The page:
5 questions the tech industry needs to ask to (re)start innovating DEI
Did you know that the first workplace diversity initiatives were implemented at a technology company?
At the height of the civil rights movement, as America transitioned from a segregated to an integrated society, the nation’s first Employee Minority Resource Group (ERG) was formed in 1965 at Xerox. Spurred by an uprising among black employees demanding equal pay to their white peers, the National Black Employees Caucus (now the National Association of Black Employees) was founded to address issues of discrimination and create an environment of fair business.
In 1975, as more employees began to recognize the intersections of race and gender in the workplace, the Black Women’s Leadership Council (BWLC) was created at Xerox. Similarly, in 1978, HP established the Gay and Lesbian Employee Network (GLEN), the nation’s first resource group for LGBTQ+ employees. AT&T quickly followed suit in the 1980s with LEAGUE, its own ERG for LGBTQ+ workers.
In this way, tech companies have pioneered corporate diversity and inclusion. But too many people still stick to the same playbooks that were written over 50 years ago. As the past two years have taught us, old approaches to diversity, equity and inclusion (DEI) fall short. They may address the symptom from a racial perspective, but not the underlying cultural issues that are essential to bringing about meaningful change. But before today’s technology companies can lead, they must understand that the cultural shifts required for a new approach are mandatory.
Now is the time for tech companies to innovate again and lead DEIB as they did decades ago. Like Xerox, HP and AT&T, pioneers will have a competitive advantage over those waiting to take action.
The time for change has come
Today, America is going beyond the demand for integrated experiences. Instead, America is asking, if not demanding, structural change. In order to create a sustainably inclusive environment for all employees, companies must first address the underlying cultural foundations and structural changes that are essential to making meaningful and lasting change at work.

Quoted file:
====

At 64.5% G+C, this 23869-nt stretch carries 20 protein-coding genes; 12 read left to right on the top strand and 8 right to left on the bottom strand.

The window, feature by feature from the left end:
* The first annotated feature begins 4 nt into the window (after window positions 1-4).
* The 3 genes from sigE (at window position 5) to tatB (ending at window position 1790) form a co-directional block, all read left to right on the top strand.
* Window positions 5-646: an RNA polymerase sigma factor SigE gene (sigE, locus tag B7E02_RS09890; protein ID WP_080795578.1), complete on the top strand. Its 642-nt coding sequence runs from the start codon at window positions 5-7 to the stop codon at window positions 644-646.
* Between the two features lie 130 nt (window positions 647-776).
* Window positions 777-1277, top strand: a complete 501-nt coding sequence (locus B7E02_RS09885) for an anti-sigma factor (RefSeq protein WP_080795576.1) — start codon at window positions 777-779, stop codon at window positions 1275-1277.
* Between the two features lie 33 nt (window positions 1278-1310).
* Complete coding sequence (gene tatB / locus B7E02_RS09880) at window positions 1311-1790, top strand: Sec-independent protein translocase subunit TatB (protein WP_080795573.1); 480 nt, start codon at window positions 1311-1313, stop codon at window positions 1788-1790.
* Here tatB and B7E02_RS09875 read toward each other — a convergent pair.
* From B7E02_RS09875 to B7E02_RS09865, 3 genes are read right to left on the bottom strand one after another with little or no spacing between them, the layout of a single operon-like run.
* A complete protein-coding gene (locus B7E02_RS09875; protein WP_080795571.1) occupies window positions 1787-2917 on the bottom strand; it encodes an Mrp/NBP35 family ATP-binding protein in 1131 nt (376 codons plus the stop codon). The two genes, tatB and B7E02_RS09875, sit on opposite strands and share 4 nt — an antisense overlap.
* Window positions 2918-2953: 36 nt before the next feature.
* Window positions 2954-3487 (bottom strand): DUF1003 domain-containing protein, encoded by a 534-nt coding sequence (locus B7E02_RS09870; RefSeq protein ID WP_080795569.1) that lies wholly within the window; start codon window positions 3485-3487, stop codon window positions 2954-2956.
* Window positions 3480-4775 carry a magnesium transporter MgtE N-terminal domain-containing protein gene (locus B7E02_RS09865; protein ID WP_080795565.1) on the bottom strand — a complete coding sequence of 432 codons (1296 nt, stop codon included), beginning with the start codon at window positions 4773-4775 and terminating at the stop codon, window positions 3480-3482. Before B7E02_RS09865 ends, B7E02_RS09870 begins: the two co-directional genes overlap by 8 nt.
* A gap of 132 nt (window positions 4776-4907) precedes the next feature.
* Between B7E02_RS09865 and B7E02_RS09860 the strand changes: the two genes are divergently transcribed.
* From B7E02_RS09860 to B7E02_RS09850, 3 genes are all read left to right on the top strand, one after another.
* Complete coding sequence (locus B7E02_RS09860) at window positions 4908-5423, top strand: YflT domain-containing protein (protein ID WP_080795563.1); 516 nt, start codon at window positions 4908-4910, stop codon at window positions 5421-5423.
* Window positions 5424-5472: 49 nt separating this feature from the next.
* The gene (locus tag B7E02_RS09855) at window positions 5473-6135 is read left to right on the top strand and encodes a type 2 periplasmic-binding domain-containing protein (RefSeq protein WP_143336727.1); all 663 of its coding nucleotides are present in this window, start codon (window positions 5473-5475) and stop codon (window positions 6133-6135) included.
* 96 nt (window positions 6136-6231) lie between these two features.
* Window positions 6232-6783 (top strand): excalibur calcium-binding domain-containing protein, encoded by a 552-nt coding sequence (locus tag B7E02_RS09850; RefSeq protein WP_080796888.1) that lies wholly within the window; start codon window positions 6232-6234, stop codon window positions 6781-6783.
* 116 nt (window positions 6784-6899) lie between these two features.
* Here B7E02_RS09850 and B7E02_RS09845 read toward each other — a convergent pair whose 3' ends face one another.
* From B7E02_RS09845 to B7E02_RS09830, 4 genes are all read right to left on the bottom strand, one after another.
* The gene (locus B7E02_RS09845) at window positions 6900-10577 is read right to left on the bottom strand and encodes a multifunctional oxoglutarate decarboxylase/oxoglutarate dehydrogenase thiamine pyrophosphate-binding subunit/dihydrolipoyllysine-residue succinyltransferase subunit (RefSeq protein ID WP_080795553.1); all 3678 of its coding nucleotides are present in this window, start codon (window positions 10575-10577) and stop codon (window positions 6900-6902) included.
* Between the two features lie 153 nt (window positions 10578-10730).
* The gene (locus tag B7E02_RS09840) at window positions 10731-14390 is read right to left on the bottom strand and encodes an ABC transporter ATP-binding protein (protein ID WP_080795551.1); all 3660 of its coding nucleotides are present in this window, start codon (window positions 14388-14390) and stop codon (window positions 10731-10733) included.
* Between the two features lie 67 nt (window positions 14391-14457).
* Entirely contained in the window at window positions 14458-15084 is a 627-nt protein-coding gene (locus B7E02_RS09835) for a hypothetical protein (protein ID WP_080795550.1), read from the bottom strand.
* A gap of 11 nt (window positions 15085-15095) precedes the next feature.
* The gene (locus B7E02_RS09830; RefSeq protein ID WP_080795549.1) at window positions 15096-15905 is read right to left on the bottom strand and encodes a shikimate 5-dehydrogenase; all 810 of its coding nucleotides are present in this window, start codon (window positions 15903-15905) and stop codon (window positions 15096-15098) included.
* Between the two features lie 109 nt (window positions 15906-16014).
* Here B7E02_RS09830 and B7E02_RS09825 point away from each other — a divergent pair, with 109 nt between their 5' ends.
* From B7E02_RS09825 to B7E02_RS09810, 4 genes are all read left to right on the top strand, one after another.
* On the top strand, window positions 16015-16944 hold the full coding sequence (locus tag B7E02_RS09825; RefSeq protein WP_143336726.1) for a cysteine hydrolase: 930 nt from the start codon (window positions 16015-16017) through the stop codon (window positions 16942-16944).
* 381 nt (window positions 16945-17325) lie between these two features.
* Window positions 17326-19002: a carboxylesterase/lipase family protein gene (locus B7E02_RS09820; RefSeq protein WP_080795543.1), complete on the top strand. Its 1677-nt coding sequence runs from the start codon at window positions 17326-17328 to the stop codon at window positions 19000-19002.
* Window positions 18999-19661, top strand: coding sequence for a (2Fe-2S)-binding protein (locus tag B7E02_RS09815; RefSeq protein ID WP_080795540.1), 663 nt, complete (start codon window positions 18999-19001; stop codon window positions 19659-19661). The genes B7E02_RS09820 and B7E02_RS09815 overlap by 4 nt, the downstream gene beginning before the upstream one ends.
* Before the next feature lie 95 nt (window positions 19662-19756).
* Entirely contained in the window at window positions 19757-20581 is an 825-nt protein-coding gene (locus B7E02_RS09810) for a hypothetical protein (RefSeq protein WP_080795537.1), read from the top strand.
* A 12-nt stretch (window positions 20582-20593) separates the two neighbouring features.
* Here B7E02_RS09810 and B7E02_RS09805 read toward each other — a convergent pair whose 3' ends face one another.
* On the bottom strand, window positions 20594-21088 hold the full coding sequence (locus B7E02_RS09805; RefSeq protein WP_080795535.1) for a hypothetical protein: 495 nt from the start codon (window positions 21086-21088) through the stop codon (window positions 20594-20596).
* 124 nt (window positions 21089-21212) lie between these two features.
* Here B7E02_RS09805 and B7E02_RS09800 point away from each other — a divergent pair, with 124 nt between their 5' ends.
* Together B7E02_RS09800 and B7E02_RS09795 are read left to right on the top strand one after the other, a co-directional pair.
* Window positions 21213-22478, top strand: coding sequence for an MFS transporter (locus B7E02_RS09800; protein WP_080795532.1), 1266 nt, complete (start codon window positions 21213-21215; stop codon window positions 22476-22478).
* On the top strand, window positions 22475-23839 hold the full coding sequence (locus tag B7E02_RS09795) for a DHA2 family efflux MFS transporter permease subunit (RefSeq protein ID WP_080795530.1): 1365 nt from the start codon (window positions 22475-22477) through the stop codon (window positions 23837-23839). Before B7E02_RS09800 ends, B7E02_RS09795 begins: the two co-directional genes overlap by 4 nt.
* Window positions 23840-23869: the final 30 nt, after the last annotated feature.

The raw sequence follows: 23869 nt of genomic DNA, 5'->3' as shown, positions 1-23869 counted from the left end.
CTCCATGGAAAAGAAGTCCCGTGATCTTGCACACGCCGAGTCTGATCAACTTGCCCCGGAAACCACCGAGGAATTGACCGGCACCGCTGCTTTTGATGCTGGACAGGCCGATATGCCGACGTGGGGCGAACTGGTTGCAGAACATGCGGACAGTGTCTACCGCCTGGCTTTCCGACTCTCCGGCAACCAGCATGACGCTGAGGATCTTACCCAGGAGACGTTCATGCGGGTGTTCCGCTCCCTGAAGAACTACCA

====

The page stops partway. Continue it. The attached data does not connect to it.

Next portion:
The main conclusion of the Industry Total Market Status Report that we’ve written based on 15 months of research and over 300 one-on-one interviews with over 50 brands is this: Corporate America is culturally distant from two generations of the workforce as a whole.
The results of the study show how organizations need to change attitudes and behaviors, moving from a monocultural organization to an intercultural and polycultural organization that reflects modern American society.
How tech companies can innovate once again on DE&I
For the tech industry to once again become a leader in DE&I, it must introduce a change management approach to create a workplace of cultural inclusion with results that are both sustainable and scalable. It starts with assessing your company’s cultural maturity at the intersection of the Five S’s:
Measure the cultural maturity of your company with the 5 S
Is there full buy-in to the value of pursuing cultural inclusion throughout your organization?
Does your company have strategies in place and shared best practices to support an inclusive workplace at all levels of employees?
Have you explored the different demographic segments of your employee base and their intersections (i.e. Latinx + millennials) to ensure they are properly represented at all job levels?
Has your organization adopted change management systems and software to ensure cultural inclusion strategies and best practices are easily implemented enterprise-wide and sustainable?
Has your organization established standards with business partners to place cultural inclusion at the heart of your hiring and retention processes?
The opportunity in the cultural conversation right now is to bridge the gaps between the workplace and the marketplace through a new social contract.
As technology prepares for Web3 and makes the moon a travel destination, there is still work to be done to integrate the workplace and embrace the idea of innovating with a change management approach to solving a problem decades old.